Normally, those states contract with insurance companies. But here’s where the doctor-and-hospital model comes in. North Carolina will open up its bids to insurance companies and doctor-and-hospital systems. It will also set up quality metrics to track how they do.

Game on, says Julie Henry of the North Carolina Hospital Association.

“We’re moving in this direction in other arenas in healthcare, not just for the Medicaid population, but for commercially insured patients and for Medicare patients,” she said.

Henry points out some doctor-and-hospital systems in North Carolina are already meeting quality metric standards and saving money under Medicare. Some insurance companies are posting similar results.

Patient advocates say one system isn’t necessarily better than the other.

“We think it’s important to focus on not just who we hand a big bucket of money to, but what are the rules for spending that money,” said Corye Dunn, of Disability Rights North Carolina.

She says making sure the quality metrics are effective will be a crucial part of the overhaul process.

Also, lawmakers set a cap of 12 percent for how much money can go toward administrative costs and profits.

“The challenge lies in the fact that Medicaid is already a very lean program, and there’s just not a lot of fat to cut out there,” said Joan Alker of the Georgetown University Center for Children and Families. “The concern is, will the managed care company save money the right way or the wrong way?”

Some worry the risks of the overhaul outweigh the benefits. Cost overruns have not been a problem the past two years. And many in North Carolina’s medical community take pride in effective parts of the old program.

A Republican legislative leader on healthcare policy, Rep. Nelson Dollar, voted against the overhaul. And Democratic Rep. Gale Adcock, a nurse practitioner from Wake County, told other lawmakers to consider a guiding principle in healthcare.

“First, do no harm,” she said on the House floor. “I’m very fearful that if we pass this bill, we will do harm.”

The version that passed will change the award-winning part of the program, called Community Care of North Carolina. Community Care is a network of doctors, nurses and pharmacists who coordinate care for roughly 80 percent of Medicaid patients. A recent state audit found that Community Care has been saving the state money and improving patient outcomes.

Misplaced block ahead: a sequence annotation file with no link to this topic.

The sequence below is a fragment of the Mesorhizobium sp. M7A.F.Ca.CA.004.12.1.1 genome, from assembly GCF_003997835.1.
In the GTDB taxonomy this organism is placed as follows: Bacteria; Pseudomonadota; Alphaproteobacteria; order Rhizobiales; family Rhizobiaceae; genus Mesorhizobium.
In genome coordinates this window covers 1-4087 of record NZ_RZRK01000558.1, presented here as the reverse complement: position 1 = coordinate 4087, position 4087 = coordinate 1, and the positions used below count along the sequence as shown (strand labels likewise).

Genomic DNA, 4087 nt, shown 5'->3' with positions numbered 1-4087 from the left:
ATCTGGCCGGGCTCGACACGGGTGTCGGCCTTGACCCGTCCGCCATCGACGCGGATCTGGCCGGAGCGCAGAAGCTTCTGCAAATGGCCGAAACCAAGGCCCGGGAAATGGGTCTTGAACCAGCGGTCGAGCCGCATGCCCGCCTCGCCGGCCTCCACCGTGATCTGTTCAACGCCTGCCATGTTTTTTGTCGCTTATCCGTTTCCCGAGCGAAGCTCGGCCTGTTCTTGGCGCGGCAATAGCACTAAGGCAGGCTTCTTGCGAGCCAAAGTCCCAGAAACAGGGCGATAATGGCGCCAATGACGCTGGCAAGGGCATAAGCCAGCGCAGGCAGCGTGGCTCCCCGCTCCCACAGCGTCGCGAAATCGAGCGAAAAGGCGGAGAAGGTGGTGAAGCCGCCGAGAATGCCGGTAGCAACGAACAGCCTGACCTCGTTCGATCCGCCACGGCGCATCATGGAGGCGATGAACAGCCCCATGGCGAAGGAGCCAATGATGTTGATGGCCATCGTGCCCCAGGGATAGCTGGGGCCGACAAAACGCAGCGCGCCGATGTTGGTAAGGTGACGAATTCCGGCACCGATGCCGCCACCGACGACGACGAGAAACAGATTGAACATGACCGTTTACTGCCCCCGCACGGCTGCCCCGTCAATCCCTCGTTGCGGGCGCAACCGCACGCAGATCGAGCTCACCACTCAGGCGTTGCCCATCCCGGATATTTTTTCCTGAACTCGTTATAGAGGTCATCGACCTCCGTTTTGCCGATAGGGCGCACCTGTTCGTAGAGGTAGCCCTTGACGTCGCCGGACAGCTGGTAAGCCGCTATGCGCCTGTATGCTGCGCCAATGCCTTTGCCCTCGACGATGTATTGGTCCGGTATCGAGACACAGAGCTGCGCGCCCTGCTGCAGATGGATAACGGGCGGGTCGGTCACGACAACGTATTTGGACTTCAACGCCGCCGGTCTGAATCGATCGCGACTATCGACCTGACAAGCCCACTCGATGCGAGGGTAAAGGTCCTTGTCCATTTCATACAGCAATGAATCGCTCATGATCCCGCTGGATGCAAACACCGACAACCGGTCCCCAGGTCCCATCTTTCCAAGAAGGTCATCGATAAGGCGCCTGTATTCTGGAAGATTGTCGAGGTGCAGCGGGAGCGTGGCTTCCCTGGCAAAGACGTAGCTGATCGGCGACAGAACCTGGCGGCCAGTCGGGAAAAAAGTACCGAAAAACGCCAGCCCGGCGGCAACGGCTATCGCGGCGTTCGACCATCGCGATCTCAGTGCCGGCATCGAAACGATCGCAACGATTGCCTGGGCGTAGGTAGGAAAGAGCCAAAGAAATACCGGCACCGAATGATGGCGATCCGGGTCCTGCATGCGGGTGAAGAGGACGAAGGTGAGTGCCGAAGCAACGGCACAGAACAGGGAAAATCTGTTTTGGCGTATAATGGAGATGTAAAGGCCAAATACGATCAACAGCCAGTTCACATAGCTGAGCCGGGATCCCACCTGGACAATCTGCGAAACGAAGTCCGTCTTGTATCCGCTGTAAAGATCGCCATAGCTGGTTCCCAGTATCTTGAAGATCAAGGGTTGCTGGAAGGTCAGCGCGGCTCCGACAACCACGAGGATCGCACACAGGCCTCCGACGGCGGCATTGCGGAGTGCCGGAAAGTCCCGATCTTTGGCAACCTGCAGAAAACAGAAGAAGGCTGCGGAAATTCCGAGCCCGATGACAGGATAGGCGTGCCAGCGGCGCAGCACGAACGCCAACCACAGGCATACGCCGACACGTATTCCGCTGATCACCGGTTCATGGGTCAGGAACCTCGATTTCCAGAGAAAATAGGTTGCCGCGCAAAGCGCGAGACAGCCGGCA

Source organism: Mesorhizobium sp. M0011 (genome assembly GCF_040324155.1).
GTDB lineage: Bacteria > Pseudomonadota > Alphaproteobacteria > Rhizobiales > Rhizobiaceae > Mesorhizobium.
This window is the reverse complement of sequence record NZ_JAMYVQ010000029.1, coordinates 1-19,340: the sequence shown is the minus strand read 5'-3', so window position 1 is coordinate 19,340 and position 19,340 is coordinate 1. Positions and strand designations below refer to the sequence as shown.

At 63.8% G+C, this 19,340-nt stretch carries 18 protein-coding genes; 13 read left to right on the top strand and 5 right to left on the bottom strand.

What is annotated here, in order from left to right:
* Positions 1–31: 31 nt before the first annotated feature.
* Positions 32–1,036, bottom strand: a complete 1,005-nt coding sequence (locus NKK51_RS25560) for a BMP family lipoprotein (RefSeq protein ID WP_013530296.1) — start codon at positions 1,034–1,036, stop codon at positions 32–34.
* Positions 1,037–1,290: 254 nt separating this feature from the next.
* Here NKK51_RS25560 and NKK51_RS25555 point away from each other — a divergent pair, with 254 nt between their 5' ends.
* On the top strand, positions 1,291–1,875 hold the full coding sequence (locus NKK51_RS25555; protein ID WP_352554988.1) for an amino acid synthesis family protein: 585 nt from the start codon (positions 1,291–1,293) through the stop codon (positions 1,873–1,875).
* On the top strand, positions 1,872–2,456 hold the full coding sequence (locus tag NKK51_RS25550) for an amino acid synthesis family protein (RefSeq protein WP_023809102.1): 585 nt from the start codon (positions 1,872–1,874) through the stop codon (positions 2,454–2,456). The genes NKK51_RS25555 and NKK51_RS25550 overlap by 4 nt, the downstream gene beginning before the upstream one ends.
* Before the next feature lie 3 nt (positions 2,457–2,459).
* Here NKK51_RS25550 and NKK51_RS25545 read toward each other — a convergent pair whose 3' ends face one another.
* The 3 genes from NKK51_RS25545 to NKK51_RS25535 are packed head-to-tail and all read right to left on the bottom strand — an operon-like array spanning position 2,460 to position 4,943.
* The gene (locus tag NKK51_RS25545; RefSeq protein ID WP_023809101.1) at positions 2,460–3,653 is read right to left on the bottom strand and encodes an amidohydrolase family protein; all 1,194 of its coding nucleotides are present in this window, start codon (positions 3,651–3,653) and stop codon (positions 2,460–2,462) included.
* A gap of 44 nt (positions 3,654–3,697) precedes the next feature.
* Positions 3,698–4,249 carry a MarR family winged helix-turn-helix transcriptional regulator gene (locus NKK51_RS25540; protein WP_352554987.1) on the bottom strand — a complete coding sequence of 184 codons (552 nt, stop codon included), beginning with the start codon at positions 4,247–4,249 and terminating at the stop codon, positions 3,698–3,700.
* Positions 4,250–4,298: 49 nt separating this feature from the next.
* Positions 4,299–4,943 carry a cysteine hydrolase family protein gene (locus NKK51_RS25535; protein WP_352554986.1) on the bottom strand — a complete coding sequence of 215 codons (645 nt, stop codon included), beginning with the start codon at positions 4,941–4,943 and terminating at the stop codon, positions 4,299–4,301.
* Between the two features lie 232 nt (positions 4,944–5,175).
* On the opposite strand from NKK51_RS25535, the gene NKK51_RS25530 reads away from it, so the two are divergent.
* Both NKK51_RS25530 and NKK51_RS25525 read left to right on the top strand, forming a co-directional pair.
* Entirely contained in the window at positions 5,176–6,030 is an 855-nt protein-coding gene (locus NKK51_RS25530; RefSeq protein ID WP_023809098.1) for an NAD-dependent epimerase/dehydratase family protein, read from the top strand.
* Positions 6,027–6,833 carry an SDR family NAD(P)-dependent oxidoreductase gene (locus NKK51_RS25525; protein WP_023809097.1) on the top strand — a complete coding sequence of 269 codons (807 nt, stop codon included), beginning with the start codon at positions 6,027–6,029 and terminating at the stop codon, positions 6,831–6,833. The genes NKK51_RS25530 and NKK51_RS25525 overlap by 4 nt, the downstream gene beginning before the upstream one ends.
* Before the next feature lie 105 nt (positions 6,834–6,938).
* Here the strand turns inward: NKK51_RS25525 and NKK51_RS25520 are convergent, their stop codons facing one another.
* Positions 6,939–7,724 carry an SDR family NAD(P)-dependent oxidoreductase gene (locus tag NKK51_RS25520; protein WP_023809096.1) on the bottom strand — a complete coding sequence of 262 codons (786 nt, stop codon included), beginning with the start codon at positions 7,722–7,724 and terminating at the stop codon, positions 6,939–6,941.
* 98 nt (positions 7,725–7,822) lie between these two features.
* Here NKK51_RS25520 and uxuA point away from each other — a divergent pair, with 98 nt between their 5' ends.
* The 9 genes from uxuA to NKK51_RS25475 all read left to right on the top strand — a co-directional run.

As insurers and hospital systems take over those functions, Community Care President Dr. Allen Dobson says his organization will look to partner with them.

“We expect we’ll play a fairly significant role,” Dobson said. “It will be different. We may move from having one customer, which has been the state, to having multiple customers.”

One of the Republicans who led the overhaul effort, Rep. Donny Lambeth, says Medicaid is not broken in North Carolina. But he says as health care evolves, the state needs to keep up.

“Fact is, we can actually do better in North Carolina for these Medicaid beneficiaries,” Lambeth said on the House floor. “Do you think quality in North Carolina across all the providers is equal and good? I can tell you it is not.”

Lambeth says the new quality metrics will make it easier to track that. He says it’ll take three to four years to get federal approval and implement the changes.

This story is part of a reporting partnership that includes WFAE, NPR and Kaiser Health News

More kudos for Oregon’s ‘coordinated care’


Here’s more on Oregon’s so-far successful ”coordinated care” model  for improving community health by addressing the social determinants of health that have for too long been virtually ignored in the United States.

Cambridge Management Group has recently been heavily involved in  the  coordinated-care project in Oregon, which has been seen as  a model for improving population health nationwide while controlling costs, especially of Medicaid.


Oregon bill seeks to modernize public-health system


Mt. Hood, Oregon’s highest peak — a volcano that hopefully will not erupt before Oregon upgrades its public health system.

The Lund Report says that Oregon state Rep. Mitch Greenlick plans to introduce a bill  to begin a ”decade-long process to modernize the state’s public health system.”

”The bill…will ask for $500,000 for the Oregon Health Authority to devise a 10-year plan for each county to improve its services ‘so that every Oregonian has access to modern public health,’ Greenlick said.”

This recalls the sort of community/population health projects that Cambridge Management Group has been working on in Oregon for the past several months.

”The legislation is based on findings by a 15-member task force…  to study the regionalization and consolidation of public health services. The task force concluded last September that the state needs new laws to establish ‘foundational capabilities’ as the minimum requirements for public health…,” Lund reported.

”The report defined those ‘foundational capabilities’ as assessment and epidemiology, emergency preparedness and response, communications, policy and planning, leadership and organizational competencies, health equity and cultural responsiveness, and community partnership development.”

In other words, it recognizes that there’s a lot more to community health than just medicine.